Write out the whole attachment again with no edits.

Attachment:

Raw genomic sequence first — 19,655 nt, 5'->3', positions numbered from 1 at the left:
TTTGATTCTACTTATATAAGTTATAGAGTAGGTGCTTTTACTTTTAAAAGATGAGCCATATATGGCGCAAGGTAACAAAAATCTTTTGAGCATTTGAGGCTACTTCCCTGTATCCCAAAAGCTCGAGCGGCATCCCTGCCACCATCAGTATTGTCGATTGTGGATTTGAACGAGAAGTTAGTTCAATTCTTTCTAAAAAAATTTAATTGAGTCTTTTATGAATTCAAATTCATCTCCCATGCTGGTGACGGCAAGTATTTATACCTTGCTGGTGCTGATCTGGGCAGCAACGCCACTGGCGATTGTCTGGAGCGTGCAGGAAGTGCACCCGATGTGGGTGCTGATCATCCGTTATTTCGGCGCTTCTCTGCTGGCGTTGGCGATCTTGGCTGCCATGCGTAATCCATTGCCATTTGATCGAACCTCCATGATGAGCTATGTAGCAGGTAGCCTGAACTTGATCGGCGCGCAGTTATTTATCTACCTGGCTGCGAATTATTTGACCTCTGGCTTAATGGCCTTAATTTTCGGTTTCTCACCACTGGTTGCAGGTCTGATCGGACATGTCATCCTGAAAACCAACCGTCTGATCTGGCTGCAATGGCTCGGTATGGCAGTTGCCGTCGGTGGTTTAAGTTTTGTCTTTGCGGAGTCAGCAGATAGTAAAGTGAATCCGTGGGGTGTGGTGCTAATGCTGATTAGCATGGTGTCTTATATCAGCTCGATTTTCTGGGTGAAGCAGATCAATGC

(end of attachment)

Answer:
Raw genomic sequence first — 19,655 nt, 5'->3', positions numbered from 1 at the left:
TTTGATTCTACTTATATAAGTTATAGAGTAGGTGCTTTTACTTTTAAAAGATGAGCCATATATGGCGCAAGGTAACAAAAATCTTTTGAGCATTTGAGGCTACTTCCCTGTATCCCAAAAGCTCGAGCGGCATCCCTGCCACCATCAGTATTGTCGATTGTGGATTTGAACGAGAAGTTAGTTCAATTCTTTCTAAAAAAATTTAATTGAGTCTTTTATGAATTCAAATTCATCTCCCATGCTGGTGACGGCAAGTATTTATACCTTGCTGGTGCTGATCTGGGCAGCAACGCCACTGGCGATTGTCTGGAGCGTGCAGGAAGTGCACCCGATGTGGGTGCTGATCATCCGTTATTTCGGCGCTTCTCTGCTGGCGTTGGCGATCTTGGCTGCCATGCGTAATCCATTGCCATTTGATCGAACCTCCATGATGAGCTATGTAGCAGGTAGCCTGAACTTGATCGGCGCGCAGTTATTTATCTACCTGGCTGCGAATTATTTGACCTCTGGCTTAATGGCCTTAATTTTCGGTTTCTCACCACTGGTTGCAGGTCTGATCGGACATGTCATCCTGAAAACCAACCGTCTGATCTGGCTGCAATGGCTCGGTATGGCAGTTGCCGTCGGTGGTTTAAGTTTTGTCTTTGCGGAGTCAGCAGATAGTAAAGTGAATCCGTGGGGTGTGGTGCTAATGCTGATTAGCATGGTGTCTTATATCAGCTCGATTTTCTGGGTGAAGCAGATCAATGC